The other unique challenge to selling yourself is that we tend to attach a story to everything that happens to us in the process. “The prospect isn’t on time to the appointment, does that mean she’s not coming? Did I do something wrong?”

“I’m not sure what he meant by that last phrase before we hung up. Was he saying he didn’t believe me? Did I screw up the whole thing at the end?”

It’s not hard to imagine how all of this can work against you in a big way. And things can get pretty messy if you let them.

The Secret to Selling Yourself

So how do you overcome all of these things and sell yourself with confidence? What does “selling yourself” even mean in today’s “free content” world?

When you’re selling you, pretty much everything comes down to attraction. Yes, you can hunt for clients, but I’ve discovered that you lose certain benefits by doing that. For me, what I lose isn’t worth the benefits (mainly speed) I get in exchange–it’s just not my preferred model.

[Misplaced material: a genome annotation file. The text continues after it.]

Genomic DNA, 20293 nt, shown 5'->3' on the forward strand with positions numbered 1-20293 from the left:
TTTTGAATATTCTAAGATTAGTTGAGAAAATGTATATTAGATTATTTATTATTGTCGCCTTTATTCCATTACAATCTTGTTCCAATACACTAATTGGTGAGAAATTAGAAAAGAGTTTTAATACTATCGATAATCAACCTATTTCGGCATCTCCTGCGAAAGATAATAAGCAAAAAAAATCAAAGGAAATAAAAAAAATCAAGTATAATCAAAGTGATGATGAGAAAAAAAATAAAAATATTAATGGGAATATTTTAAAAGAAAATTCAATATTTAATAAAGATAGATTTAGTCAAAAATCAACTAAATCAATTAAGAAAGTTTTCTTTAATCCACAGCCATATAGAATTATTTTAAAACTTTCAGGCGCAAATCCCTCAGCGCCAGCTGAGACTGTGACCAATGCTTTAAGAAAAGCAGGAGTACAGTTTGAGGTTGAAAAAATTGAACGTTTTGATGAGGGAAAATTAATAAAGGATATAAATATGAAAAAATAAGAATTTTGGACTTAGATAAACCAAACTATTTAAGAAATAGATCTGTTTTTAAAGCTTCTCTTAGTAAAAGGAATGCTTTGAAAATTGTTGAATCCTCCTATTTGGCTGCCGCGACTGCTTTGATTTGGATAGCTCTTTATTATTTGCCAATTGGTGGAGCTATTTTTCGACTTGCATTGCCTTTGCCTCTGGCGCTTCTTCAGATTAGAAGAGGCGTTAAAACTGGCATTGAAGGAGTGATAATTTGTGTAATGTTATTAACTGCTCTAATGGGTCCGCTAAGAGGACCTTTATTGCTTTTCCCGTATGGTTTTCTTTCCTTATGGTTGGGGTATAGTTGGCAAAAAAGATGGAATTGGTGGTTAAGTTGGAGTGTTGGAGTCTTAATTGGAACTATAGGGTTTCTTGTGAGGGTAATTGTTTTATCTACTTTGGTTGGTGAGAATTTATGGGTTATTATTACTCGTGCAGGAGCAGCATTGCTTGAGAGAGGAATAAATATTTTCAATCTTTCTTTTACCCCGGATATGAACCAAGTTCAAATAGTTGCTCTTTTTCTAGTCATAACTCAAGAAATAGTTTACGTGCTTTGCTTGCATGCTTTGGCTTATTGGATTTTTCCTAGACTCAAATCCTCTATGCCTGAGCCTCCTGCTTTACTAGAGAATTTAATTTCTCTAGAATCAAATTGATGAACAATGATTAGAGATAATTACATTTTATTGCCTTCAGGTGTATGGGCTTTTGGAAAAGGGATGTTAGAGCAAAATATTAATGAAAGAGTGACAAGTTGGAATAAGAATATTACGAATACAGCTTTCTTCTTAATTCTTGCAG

If attraction is priority one, that means what you do and how well you do it take a back seat to how strong your field of attraction is.

So you can stop focusing so hard on your “art” and start focusing more on the marketing of your art.

This is not a new idea, but it is one that is easily forgotten.

The “artist” in me, the part of me that says good work should sell itself (as if), fought this idea for a while. Like it or not, that seems to be the way it is.

You develop attraction by demonstrating what you know, by demonstrating who you know, by demonstrating what you are doing.

People are attracted to people who “have things going on” and to people who “know people.”

Think back to the popular kids in high school. They might have been jerks, but there was something about them that people found attractive. Study that. Figure out what “that” was. Now ask yourself how you apply that principle to what you’re doing.